Mike Pahner doesn’t usually cross the Leesburg Pike. The Great Falls resident goes out for a daily walk, part of which goes along Colvin Run Road and then onto the Cross County Trail. Pahner seems to have explored most of the area on the north side of Leesburg Pike, including a spot that may be where the old Route 7 crossed Difficult Run.
He doesn’t really want to go to the other side of the pike, noting the peaceful area where he walks. Some people, however do want to cross the road there, and that intersection is the official crossing of the Cross County Trail. However, there is no crosswalk there.
“It is just dangerous,” said Jeanette Twomey. Twomey is president of the Hunter Mill Defense League, but she was not speaking in that capacity.
She said she has seen a group of children and adults crossing the road on bicycles and was concerned about them being able to make it across the four lanes of traffic, plus shoulders and a median. “It’s just a long stretch,” Twomey said.
She further notes that there is nothing to warn motorists that the area is a pedestrian crossing. “Even a sign on Route 7 would help,” she said.
This is the only place where the Cross County Trail crosses a major highway at grade, said Jenny Pate, trails coordinator for the Fairfax County Park Authority. In other situations, the trail is able to slip under or over major roads on a bridge.
People who want to cross Route 7 have to wait for the light to change. “You just cross when the light is green,” said Jenny Pate, trails coordinator for the Fairfax County Park Authority.
The Cross County Trail is a north-south multi-use trail which is planned to run from the Potomac to the Occoquan river. The 40-mile trail goes through a host of different landscapes, from dirt to gravel to pavement and even includes sidewalk at points.
This part of trail goes along Difficult Run. It had gone under the Leesburg Pike, but that was stopped several years ago. There is a legend that the trail was re-routed after a horse got stuck under the bridge, but Pate said she has not been able to substantiate it.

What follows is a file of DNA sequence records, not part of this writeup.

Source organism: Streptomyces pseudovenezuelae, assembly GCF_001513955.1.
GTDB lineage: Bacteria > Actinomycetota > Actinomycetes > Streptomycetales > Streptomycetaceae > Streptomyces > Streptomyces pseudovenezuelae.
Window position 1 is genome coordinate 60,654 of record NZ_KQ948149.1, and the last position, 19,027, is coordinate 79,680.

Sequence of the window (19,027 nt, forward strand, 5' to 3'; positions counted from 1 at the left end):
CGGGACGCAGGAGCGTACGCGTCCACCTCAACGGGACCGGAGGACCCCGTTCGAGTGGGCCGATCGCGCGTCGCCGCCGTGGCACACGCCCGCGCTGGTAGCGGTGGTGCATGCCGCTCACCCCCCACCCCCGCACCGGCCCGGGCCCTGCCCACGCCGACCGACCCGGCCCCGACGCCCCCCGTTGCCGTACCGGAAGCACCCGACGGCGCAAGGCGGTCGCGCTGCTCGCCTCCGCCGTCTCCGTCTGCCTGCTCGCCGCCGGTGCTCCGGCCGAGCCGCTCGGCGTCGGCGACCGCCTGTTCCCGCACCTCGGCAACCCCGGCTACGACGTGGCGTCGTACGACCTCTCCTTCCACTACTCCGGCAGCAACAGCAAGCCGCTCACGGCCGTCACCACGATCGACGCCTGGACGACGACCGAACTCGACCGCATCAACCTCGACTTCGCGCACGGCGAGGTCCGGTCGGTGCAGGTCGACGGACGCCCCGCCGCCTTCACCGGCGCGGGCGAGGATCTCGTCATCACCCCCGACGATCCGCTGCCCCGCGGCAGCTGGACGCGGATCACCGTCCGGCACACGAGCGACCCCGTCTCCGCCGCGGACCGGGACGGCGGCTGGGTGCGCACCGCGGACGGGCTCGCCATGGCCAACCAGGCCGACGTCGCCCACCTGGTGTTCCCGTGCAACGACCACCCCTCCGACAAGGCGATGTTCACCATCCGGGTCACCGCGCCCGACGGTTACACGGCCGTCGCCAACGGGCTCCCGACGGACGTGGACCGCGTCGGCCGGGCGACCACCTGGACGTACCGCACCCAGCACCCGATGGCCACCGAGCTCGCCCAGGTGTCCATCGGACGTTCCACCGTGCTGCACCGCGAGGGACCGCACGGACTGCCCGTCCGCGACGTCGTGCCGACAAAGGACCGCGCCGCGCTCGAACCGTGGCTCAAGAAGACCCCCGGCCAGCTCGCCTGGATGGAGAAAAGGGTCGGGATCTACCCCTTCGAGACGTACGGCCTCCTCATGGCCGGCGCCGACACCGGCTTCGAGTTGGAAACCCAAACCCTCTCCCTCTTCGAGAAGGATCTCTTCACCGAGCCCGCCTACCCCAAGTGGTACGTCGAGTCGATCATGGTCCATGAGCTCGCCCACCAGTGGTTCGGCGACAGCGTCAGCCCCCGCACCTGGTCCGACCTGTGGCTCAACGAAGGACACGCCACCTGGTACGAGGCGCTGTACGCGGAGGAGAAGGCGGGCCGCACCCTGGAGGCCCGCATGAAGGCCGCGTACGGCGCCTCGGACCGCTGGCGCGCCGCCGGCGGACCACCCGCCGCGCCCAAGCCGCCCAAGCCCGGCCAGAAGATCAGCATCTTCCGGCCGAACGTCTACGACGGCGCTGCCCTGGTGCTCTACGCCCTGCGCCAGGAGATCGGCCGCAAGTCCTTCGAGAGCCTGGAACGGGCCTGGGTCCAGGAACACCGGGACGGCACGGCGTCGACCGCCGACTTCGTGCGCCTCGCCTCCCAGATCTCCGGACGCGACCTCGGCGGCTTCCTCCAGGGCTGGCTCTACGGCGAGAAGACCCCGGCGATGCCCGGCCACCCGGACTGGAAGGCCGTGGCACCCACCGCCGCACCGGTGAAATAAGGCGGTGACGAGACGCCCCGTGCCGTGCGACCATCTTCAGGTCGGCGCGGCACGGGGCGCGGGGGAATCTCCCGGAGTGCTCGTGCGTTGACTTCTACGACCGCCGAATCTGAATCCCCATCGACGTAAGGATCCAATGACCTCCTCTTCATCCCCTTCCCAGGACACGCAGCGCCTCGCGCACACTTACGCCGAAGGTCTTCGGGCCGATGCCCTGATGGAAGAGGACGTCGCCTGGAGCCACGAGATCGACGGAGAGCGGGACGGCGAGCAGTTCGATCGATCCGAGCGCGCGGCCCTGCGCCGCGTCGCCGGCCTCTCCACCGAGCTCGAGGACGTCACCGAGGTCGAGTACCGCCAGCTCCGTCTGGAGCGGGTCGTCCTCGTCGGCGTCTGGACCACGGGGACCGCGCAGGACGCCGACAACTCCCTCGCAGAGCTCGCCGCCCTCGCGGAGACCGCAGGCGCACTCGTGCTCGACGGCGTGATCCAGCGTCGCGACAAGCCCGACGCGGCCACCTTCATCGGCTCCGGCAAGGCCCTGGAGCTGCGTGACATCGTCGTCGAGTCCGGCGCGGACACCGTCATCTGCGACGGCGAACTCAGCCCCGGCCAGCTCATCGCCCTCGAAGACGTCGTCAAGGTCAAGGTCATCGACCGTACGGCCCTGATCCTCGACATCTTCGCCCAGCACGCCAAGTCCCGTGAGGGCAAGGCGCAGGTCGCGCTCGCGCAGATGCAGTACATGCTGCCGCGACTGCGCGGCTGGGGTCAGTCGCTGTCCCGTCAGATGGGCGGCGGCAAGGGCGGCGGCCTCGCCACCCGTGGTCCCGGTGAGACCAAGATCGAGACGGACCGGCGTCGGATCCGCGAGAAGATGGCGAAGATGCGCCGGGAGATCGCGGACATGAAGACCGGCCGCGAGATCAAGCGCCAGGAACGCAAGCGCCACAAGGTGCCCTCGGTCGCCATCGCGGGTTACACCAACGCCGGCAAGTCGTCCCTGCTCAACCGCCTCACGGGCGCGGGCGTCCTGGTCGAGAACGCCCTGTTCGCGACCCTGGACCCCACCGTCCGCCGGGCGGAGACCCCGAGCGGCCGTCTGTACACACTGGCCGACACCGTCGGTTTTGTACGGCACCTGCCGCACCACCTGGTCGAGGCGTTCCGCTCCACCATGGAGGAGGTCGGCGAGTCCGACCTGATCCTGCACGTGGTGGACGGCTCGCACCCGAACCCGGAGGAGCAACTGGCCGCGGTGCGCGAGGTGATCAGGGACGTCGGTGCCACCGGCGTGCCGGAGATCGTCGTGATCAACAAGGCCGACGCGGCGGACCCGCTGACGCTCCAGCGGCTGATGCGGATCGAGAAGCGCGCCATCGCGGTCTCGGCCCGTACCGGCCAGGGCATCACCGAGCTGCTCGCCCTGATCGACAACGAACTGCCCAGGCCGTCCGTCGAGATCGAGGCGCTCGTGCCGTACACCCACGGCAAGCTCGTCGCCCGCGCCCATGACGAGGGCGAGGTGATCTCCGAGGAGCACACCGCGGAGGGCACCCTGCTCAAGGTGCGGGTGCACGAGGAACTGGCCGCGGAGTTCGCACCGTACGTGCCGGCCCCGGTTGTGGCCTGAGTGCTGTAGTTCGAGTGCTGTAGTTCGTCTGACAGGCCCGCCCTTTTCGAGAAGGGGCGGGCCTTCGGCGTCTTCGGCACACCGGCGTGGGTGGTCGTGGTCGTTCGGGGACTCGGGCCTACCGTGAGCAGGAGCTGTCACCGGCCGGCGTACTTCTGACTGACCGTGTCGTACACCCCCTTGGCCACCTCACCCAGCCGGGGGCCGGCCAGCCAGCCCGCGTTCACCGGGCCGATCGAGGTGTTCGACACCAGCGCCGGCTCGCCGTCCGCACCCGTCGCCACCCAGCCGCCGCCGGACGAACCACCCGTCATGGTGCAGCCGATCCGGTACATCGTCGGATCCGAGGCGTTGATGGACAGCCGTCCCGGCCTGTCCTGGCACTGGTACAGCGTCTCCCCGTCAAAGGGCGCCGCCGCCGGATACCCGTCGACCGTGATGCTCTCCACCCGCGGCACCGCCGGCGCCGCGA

Pahner said that he usually sees bikers waiting to cross. “There’s generally not as many walkers or runners,” he said.
Pate said she did not know of instances of vehicles hitting pedestrians at the intersection.
Any pedestrian facility across Route 7 would be installed by the Virginia Department of Transportation. Any road crossing would first need a study of the proposed facility.
WHILE THEY HAD not been aware of the issue, the department will now initiate a study. “We will have somebody go out and take measurements,” said Ryan Hall, a spokesperson for the department.
An engineer will go and look at the intersection. “Each individual location is evaluated on a case-by-case basis,” said Cindy Engelhart, bicycle, pedestrian and transportation engineer with the department.
Engineers take into account such variables as traffic, the volume of pedestrians and sight distances. They compare these to federal guidelines and then determine if the spot in question might require facilities above what the standards might call for. “There is a lot of engineering judgment involved,” Engelhart said.
Studies such as this typically take about one month to be completed, Hall said. At that time, the department will make a determination on whether there should be a crosswalk or some other type of pedestrian help installed. However, even if one is recommended, it does not guarantee that the project will be funded.
Pate’s first choice for a correction to the trail would not be a crosswalk, but a raised bridge so the trail could be re-routed under it. She hopes that the department might be able to do that as changes to Route 7 happen. “My wish would be that they would make the bridge high enough,” Pate said.